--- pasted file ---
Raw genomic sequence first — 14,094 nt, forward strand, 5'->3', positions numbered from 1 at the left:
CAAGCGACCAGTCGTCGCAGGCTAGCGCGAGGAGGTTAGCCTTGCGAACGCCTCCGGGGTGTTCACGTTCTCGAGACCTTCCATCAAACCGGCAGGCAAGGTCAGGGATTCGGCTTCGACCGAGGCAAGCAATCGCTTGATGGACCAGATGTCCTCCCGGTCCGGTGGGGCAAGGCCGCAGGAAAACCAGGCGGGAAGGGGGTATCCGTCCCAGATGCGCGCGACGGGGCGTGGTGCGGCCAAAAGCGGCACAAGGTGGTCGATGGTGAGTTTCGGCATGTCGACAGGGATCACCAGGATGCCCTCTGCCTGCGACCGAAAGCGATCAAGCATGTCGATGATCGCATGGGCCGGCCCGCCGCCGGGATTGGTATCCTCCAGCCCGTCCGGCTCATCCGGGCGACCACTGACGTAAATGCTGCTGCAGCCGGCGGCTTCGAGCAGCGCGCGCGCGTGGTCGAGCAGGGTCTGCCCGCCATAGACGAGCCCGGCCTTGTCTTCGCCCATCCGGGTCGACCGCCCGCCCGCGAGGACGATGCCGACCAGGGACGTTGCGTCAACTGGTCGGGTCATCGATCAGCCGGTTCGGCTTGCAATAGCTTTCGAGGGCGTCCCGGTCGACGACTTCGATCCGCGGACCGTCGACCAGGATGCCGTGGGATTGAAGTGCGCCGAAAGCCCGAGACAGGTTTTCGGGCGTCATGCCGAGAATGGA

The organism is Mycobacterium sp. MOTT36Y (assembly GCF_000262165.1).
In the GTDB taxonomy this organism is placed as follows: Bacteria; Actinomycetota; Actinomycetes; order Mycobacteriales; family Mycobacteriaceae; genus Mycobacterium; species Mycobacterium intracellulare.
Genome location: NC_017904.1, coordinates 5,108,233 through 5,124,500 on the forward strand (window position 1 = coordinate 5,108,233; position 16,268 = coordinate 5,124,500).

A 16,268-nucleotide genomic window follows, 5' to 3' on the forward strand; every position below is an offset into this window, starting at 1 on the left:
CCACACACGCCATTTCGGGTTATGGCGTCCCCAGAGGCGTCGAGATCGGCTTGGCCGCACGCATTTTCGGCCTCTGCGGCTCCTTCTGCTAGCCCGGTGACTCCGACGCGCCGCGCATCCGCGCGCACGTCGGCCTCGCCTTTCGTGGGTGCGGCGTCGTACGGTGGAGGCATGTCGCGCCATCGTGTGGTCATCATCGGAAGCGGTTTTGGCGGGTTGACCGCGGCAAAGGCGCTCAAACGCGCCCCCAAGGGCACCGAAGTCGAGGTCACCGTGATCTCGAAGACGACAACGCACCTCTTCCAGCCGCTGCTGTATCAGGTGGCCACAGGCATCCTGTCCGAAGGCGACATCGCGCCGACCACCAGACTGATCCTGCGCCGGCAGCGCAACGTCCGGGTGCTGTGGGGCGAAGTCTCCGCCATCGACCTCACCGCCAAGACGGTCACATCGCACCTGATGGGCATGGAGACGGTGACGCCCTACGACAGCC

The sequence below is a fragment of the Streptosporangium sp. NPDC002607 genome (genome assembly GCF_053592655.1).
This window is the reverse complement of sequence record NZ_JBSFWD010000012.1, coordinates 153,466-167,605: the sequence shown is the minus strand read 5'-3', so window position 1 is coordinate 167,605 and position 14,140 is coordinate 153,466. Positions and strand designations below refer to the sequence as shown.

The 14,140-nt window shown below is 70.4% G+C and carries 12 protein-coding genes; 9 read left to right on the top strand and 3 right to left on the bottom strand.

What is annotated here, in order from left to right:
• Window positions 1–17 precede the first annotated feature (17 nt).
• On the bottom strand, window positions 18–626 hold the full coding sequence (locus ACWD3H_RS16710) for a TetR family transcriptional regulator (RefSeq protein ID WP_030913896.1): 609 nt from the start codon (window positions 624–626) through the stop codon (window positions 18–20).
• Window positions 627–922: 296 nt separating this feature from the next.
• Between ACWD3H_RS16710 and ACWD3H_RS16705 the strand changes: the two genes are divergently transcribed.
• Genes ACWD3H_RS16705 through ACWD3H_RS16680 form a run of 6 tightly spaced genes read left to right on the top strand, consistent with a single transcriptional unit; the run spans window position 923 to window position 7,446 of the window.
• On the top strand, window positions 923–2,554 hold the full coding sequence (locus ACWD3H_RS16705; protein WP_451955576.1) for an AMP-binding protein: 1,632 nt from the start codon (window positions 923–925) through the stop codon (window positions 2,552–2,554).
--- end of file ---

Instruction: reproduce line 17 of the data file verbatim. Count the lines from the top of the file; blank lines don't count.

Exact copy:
• On the top strand, window positions 923–2,554 hold the full coding sequence (locus ACWD3H_RS16705; protein WP_451955576.1) for an AMP-binding protein: 1,632 nt from the start codon (window positions 923–925) through the stop codon (window positions 2,552–2,554).